Three Video Conferencing Myths

With globalization has come the necessity of long distance communication and video conferencing provides the most collaborative and engaging form.  It allows participants to not only view presentations and other content, but to have face-to-face conversations, which contributes to the intelligibility of the conversation as well as the ability to read and interpret body language for clearer context. Not everyone has made the switch from teleconferencing to video conferencing in part because there are some common misconceptions. Let’s take a look at three of the most common video conferencing myths.

Myth #1: It’s Not in our Budget

While it’s entirely possible to spend exorbitant amounts on fancy telepresence systems, the truth is that there are plenty of video conferencing options available today that are affordable. It’s also important to consider that video conferencing saves time and money by allowing multiple people from anywhere, virtually worldwide, to collaborate and share content, reducing the need for costly travel and rental costs for larger spaces to accommodate all participants.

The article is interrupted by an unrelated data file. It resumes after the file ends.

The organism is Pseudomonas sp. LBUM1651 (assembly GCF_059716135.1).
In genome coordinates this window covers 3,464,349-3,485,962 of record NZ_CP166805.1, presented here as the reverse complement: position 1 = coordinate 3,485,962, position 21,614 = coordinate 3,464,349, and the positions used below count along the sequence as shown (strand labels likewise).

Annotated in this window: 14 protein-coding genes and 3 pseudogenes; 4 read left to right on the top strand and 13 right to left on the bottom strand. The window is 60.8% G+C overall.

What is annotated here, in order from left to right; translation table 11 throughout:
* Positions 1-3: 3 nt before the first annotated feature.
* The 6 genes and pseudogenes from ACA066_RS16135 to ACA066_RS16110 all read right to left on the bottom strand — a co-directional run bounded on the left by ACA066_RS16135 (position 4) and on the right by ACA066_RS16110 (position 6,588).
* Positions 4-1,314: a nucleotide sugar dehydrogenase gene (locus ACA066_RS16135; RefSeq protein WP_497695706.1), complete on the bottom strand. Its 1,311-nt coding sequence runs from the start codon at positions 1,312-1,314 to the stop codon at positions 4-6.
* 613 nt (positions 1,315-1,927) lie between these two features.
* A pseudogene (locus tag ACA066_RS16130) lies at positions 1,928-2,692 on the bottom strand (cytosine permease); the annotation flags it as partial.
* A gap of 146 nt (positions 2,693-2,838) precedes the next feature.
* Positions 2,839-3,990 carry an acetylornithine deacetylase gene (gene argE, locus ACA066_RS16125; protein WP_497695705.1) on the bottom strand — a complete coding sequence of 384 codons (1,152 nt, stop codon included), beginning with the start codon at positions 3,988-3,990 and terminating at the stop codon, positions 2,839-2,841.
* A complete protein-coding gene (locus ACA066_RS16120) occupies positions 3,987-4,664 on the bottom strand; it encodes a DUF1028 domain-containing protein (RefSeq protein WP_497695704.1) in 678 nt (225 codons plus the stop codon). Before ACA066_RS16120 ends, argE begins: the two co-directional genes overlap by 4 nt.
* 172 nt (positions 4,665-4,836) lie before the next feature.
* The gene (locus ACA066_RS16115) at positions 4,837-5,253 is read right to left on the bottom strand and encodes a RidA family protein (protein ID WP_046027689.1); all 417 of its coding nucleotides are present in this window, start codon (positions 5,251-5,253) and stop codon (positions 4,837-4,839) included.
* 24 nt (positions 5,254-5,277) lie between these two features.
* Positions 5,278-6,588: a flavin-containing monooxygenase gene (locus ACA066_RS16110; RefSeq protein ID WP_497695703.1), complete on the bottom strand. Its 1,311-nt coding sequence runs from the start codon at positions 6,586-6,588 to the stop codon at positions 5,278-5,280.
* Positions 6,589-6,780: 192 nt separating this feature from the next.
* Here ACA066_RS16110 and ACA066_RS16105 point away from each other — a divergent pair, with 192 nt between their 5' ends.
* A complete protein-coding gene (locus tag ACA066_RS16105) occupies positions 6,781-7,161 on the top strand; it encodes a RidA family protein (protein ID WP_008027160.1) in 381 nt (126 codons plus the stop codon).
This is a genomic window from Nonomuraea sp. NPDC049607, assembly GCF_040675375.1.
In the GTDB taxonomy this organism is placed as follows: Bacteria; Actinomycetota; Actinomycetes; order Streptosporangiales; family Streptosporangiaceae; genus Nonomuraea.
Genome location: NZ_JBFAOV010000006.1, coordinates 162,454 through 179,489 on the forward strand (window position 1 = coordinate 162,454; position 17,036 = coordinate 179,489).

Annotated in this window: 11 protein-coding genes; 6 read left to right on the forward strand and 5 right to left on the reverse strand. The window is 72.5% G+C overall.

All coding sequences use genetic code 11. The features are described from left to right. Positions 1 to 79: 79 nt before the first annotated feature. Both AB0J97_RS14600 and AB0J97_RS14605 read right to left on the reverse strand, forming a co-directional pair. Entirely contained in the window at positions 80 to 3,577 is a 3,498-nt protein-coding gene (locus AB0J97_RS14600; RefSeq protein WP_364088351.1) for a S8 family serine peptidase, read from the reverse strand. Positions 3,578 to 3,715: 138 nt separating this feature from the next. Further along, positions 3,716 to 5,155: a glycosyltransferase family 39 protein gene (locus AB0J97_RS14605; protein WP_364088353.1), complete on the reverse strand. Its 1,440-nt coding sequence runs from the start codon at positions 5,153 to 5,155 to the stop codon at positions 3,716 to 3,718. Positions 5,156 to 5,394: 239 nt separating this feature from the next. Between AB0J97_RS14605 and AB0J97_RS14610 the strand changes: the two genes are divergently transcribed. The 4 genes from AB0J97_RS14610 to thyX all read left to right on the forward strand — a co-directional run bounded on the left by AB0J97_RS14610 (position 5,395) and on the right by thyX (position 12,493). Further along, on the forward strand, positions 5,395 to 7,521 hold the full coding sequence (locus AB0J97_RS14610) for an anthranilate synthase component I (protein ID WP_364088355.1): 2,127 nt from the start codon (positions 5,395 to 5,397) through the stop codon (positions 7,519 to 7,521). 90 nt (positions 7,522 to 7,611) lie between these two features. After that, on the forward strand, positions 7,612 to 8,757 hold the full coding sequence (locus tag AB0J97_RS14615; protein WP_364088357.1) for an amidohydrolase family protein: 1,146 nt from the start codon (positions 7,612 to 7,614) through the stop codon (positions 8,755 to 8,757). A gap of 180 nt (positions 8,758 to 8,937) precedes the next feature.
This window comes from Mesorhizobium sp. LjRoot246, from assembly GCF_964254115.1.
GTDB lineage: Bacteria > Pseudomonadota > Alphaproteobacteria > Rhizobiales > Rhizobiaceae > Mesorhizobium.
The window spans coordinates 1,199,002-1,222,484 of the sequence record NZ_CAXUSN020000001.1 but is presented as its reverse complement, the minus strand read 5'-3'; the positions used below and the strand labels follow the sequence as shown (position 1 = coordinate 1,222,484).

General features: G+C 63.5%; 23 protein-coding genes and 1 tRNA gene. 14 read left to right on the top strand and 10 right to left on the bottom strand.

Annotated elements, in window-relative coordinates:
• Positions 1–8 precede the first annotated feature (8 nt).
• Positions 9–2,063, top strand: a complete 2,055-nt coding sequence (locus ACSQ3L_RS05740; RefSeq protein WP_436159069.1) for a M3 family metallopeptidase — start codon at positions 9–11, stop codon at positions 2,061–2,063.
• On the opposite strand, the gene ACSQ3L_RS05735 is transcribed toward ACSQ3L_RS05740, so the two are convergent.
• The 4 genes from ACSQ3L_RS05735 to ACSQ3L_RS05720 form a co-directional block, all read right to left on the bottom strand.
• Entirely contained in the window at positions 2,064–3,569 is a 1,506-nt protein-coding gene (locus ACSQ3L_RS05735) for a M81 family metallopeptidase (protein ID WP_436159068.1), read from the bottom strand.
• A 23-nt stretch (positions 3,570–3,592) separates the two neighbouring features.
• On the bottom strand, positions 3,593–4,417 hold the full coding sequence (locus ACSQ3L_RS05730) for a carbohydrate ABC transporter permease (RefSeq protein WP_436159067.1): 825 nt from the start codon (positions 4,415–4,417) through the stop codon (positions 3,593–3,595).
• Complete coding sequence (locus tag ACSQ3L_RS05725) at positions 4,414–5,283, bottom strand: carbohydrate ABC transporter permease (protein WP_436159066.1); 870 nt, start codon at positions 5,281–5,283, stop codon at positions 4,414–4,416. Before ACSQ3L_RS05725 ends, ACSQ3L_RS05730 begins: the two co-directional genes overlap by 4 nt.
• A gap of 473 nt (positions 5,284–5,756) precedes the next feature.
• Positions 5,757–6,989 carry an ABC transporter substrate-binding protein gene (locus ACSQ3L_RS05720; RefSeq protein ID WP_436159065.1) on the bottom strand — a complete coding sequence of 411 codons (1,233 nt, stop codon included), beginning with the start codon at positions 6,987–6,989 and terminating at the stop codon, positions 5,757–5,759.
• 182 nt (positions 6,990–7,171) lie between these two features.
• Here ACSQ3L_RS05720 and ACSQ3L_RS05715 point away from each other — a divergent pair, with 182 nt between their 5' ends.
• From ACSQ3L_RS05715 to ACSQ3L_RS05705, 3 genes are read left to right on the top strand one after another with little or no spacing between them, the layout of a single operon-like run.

Myth #2: It’s too Difficult to Implement

For companies working with a small or overwhelmed IT department, you may think that adding video conferencing to their plate will be too daunting a task. However, with the demand for video conferencing increasing, so has the technology to make these systems easier to install. AV over IP, cloud-based services and other technologies have made the process a much simpler task, requiring less drain on IT resources and providing users with more options. Careful planning before choosing a system can also ensure headaches are avoided and the system is as simple to deploy as possible.

Myth #3: No one will be able to figure out how to use it

This could not be further from the truth. These days, the simple click of a button can call peers from a centralized directory and have them onscreen before you know it. BYOD capabilities are available in most systems allowing participants to easily display content from their own computer or tablet. Ease-of-use is a trend that isn’t going away as it’s users demand it and anyone can operate a video conferencing system with very little training.